Saturn's superstorms have raged for centuries

Saturn’s superstorms have raged for centuries

The gas giant planets of the Solar System fascinate researchers, who seek to unravel the mysteries of their atmospheres. A new study tells us that on Saturn, titanic cyclones that form in the upper levels of its atmosphere can last for tens or even hundreds of years.

More than a billion miles from Earth, the elements are spread across Saturn’s surface. gas giant, more like giant JupiterJupiterswept away by the important stormstorm, A study conducted by academics from the Universities of Michigan, Berkeley and California and published on August 11 details the results of observations made over several years regarding these “super-storms”. Specifically, the scientists used data from radio telescopes huge range (VLA), combining them with observations from the Cassini space probe during the last decade.

Breaking Saturn’s Atmospheric Layer

observation of saturn through a TelescopeTelescopeIts surface and its atmosphere appear to be nearly homogeneous, unlike Jupiter which tends to be streaked with bands. colour’scolour’s, If, moreover, it is determined that the Great Red Spot of this last planet is a titanic cyclone capable of destroying other storms, then the workings of the two giants are very different, according to the astronomersthe astronomers, In 2010 one of these storms was forming in Saturn’s atmosphere. Viewed by various instruments, it is ultimately the VLA that plays a major role in aiming its dish at the gas planet.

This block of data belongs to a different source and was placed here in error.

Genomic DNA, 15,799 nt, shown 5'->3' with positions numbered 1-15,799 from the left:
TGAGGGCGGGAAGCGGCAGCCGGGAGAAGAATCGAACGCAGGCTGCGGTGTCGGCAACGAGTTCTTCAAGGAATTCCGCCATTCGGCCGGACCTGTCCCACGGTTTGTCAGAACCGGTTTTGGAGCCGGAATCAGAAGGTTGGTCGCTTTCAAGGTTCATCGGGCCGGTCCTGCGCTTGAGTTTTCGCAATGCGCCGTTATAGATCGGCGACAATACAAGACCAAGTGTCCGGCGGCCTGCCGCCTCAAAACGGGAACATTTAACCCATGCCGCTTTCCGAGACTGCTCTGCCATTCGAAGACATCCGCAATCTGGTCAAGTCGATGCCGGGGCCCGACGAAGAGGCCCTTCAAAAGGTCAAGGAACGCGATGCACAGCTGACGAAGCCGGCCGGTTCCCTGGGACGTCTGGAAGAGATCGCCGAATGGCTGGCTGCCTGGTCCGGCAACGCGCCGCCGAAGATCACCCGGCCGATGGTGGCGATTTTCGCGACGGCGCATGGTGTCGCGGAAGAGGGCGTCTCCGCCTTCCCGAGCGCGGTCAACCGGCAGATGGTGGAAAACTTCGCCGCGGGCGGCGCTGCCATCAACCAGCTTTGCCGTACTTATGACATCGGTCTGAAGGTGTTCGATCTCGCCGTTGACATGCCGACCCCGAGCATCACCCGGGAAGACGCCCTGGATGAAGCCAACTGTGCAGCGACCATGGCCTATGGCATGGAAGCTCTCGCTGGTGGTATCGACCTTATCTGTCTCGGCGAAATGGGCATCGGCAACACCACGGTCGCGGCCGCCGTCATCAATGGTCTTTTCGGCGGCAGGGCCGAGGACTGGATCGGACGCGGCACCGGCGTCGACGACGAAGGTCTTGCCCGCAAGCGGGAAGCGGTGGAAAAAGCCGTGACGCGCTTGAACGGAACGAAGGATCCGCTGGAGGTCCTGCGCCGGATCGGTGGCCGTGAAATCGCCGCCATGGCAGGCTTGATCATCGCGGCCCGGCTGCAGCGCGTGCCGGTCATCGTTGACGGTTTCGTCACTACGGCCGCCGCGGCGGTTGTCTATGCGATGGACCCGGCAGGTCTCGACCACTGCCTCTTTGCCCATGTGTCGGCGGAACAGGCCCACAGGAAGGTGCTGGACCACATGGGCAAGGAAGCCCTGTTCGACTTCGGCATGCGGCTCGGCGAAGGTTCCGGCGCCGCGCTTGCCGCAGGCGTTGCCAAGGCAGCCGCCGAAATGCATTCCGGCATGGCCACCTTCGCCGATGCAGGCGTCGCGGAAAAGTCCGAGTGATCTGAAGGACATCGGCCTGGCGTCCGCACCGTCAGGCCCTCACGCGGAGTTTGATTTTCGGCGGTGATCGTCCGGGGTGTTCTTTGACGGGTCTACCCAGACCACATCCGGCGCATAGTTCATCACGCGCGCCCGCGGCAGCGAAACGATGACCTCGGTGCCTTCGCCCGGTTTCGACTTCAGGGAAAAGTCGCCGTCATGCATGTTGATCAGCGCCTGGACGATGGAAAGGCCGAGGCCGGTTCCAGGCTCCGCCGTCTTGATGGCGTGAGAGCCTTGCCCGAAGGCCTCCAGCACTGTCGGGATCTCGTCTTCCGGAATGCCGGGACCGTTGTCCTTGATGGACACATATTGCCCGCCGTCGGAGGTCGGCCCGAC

By studying the spectral bands obtained due to the waves picked up by radio telescopes, scientists were able to determine the frequency and operationinconsistenciesinconsistencies atmospheric. By piercing different cloud layers, the researchers noted the presence of high rates ofammoniaammonia In the region more than 200 kilometers below the surface. These layers break down into three parts levellevel : upper one, made the cloudsthe clouds The temperature of ammonia ice is close to -250°C. There middle layermiddle layer, the reservoir of ammonium hydrosulfide, is the region in which the fewest ammonia molecules are found. The latter are largely located in the lower layer, with temperatures around 0°C and a ExpressionExpression oscillating around 300 K.

Ammonia winds, remnants of ancient storms

These traces of ammonia found in Saturn’s deepest cloud layers appear to be traces of old storms, the cycles of which caused the molecules to descend deep into the planet. precipitationprecipitation and evaporation. This process is repeated for many decades, even hundreds of years.

The study of atmospheric anomalies and storms on Saturn is an important discipline astronomyastronomytrying to understand the modus operandi of these giants of Solar systemSolar system, In 2021, scientists issued concrete hypotheses on its formation, particularly Northern LightsNorthern Lights at the poles of Saturn and Jupiter. Astronomers are now patiently waiting for 2025 so they can investigateSouthern hemisphereSouthern hemisphere of Saturn, which was till now obscured by the shadow of its rings.


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